The early form is simple experience, then man slowly begins to wonder why he does it; then thinking people rationalize and find that what they do has a philosophical meaning.
We have the same idea in the case we are studying.
These things had as yet no meaning for this lady; you have seen how little she was re ally in them.
It takes a long and loving connection with such things to establish a relationship with them.
You have to know a great deal to see what these things contain .
If I had asked her what it was all about she would not have known in the least.
Had she known it was the piscina she would have reacted quite differently, with far more affect.
These facts always present themselves in a quite b anal way so that we do not guess what they mean or where they are rooted and what important symbols they are.
We think we are better than our forefathers but all these ancient things are not so very dead.
I would not even like to s ay that the burning of heretics is over for ever.
I am too canny to speak of present day events, but I can give you an antique example of what I mean: in the year 700 A. D. the burning of witches was forbidden, 700 years later, in 1400, it was being done blithely, and in the year that my grandfather was born a witch was burnt in a Christian country by a people of Germanic origin.
Our forefathers were just as nice as we are, as benevolent, and as well meaning, but directly under the surface, not far below our feet, is the volcano, and the whole of our culture and reason can quickly be destroyed if that volcano erupts.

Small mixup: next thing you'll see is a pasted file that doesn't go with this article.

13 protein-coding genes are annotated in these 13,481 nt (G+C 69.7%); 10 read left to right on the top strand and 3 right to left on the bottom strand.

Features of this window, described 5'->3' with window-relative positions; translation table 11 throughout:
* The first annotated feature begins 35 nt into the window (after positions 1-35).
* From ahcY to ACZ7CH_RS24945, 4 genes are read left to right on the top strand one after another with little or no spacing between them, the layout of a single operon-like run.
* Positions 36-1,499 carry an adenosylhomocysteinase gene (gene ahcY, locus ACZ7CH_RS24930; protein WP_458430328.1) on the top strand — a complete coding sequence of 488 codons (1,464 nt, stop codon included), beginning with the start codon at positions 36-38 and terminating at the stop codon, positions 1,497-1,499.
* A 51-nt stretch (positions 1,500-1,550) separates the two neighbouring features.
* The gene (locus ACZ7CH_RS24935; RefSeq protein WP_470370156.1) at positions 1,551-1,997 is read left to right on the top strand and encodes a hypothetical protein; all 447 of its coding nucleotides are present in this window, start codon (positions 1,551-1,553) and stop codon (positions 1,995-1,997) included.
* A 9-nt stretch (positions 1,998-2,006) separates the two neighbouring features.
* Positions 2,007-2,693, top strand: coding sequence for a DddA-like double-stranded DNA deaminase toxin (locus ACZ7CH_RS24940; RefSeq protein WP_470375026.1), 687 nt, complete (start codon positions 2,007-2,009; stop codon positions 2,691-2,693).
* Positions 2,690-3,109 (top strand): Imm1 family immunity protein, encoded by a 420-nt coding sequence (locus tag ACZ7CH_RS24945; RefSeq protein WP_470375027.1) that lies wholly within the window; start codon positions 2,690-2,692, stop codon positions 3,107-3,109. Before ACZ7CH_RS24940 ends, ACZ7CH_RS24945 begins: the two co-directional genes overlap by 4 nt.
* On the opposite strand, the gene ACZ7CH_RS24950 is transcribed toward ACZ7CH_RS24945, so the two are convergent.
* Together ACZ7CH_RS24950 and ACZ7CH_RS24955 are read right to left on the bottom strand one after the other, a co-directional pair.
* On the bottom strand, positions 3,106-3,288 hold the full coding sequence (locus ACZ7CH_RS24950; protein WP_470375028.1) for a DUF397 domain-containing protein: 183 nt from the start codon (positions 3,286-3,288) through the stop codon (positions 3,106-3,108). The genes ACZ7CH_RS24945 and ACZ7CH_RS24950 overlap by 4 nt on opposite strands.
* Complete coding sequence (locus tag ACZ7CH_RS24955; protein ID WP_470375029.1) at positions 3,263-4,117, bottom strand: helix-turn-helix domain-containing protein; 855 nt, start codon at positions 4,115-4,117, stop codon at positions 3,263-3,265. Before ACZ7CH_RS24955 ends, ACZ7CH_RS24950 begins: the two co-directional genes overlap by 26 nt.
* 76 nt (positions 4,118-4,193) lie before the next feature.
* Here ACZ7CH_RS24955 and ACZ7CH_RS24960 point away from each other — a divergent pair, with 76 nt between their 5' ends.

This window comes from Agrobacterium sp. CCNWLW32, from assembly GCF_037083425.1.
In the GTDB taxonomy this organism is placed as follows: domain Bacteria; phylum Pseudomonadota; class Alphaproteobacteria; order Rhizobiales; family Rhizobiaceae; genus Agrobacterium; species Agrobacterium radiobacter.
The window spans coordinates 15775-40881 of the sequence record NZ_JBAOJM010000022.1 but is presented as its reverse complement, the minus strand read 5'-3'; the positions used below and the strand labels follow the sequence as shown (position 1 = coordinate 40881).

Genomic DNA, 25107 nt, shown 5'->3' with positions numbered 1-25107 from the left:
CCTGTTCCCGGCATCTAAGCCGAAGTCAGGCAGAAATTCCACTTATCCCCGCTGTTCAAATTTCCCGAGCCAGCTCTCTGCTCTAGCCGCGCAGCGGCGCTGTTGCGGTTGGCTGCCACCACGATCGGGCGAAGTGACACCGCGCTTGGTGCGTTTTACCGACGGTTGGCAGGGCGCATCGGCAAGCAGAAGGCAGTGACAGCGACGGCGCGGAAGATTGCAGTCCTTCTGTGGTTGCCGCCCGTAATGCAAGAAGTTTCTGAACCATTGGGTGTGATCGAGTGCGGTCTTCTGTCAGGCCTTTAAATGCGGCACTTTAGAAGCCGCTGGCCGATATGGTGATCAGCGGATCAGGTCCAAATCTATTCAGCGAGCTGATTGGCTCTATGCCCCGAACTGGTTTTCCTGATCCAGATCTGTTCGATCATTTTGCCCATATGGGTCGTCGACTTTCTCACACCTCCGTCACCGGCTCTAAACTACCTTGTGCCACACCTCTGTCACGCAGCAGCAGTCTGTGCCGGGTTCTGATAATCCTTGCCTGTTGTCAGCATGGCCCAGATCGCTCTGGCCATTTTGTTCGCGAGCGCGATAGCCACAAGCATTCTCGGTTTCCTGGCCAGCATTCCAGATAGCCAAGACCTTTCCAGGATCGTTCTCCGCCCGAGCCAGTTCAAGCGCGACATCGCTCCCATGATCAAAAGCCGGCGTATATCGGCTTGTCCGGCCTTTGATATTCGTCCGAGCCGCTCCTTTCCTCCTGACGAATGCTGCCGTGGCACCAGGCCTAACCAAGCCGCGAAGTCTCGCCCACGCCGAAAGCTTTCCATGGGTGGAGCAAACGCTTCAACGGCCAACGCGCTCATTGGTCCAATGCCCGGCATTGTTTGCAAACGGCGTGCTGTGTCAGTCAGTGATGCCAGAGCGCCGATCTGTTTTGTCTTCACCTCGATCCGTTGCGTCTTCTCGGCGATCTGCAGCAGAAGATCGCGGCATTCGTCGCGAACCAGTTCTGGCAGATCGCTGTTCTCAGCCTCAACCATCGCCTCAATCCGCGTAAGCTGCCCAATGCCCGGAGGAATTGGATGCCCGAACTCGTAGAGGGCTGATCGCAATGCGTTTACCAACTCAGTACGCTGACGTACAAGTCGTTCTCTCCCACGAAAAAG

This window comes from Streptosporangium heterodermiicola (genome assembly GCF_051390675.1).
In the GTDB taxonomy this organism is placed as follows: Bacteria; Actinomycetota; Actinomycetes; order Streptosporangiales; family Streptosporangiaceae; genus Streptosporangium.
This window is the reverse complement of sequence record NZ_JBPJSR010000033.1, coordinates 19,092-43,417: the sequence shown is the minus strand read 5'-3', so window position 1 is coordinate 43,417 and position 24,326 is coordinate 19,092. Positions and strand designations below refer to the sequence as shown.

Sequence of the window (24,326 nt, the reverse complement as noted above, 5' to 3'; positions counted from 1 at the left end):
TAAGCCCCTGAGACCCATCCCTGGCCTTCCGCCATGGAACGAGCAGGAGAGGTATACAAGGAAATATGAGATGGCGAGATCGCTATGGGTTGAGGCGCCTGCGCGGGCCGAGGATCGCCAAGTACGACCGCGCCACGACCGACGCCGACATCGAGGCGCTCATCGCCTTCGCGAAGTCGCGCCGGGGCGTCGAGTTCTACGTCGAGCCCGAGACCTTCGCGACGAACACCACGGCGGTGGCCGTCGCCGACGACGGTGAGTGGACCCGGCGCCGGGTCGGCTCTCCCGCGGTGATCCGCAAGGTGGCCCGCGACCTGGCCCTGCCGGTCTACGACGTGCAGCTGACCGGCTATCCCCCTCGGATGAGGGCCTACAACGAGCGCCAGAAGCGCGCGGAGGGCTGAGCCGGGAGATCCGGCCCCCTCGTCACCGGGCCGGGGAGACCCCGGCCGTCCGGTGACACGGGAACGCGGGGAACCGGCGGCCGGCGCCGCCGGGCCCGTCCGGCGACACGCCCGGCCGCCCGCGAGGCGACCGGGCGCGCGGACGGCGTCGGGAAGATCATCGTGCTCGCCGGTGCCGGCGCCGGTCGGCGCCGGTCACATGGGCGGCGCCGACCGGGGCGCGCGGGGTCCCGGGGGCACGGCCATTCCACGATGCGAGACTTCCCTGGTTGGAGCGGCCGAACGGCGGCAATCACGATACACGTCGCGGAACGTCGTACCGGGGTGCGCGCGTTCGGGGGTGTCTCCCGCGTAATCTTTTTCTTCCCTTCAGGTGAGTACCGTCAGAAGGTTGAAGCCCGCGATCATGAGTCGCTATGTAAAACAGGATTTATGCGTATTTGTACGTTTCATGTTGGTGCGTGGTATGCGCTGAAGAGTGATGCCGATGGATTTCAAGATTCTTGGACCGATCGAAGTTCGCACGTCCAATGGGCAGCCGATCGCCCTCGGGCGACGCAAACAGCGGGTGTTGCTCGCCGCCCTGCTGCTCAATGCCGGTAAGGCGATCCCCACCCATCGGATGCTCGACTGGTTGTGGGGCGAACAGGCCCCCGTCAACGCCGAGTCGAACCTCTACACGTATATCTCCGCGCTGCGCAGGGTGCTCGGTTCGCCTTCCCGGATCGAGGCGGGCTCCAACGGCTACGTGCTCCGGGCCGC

We only need to think of the orgy of blood which ushered in the goddess of reason in Notre-Dame.
The living symbol of baptism keeps coming up in a banal form.
The baroque building of St. Peter’s in Rome is built out of this symbol: four pillars over an alter or a font.
The Catholic mass arose in a great measure from the ancient Egyptian mysteries and it is only by a study of earlier forms that we can understand how Gothic architecture was evolved.
In Luxor there is literally a kilometer of pillars, which grew out of the immense emotion which these symbols arouse .
The barque of the sun, which carried souls over the water of death, was the centre of this religion.
Safe crossing of the water of death is also a symbol of rebirth.
It is just a romantic sound to us, but it is the most important of all the processes of the psyche.
Our life energy wears out after a time; it goes b ad, and we feel empty and out of sorts.
Then it is necessary to do something to get our energy back.
On the most primitive levels in Australia every man who is initiated has a churinga which is an oval piece of wood or stone.
It is an individual symbol, a symbolic mechanism or medicine.
The initiate keeps it hidden in a hollow tree, or in a hole in the ground, and when his life energy becomes less he goes and fetches it out and rubs it.
By this process the good energy, with which the churinga was stored, enters the initiant and the bad energy flows out of him back into the churinga .
Then he buries it again and goes home filled with new energy.
In the earth the churinga gradually renews itself again and the process can be repeated.
If you do not believe this go to the Tomb of St. Anthony in Padua and there you will see people rubbing solemnly with exactly the same intention as the primitive with his churinga.
The German word ” Behandlung ” comes from this and the French “passe” contains the same idea, which occurs all over the world.
We can assume therefore, that the patient is approaching a holy place where there is a cupola over the fish pond, in which she will be as a fish and where she can obtain God’s grace .
The little fishers of early Christianity and of Orpheus the Fisher have this same symbolism.
We have the solar plexus in the pool with four pillars.
Sun symbolism again but here it is dark and damp, in contrast to the hot burning sun, so we can assume that the counter movement has set in. ~Carl Jung, Modern Psychology, Pages 235-237.
Image: An ancient Egyptian Font.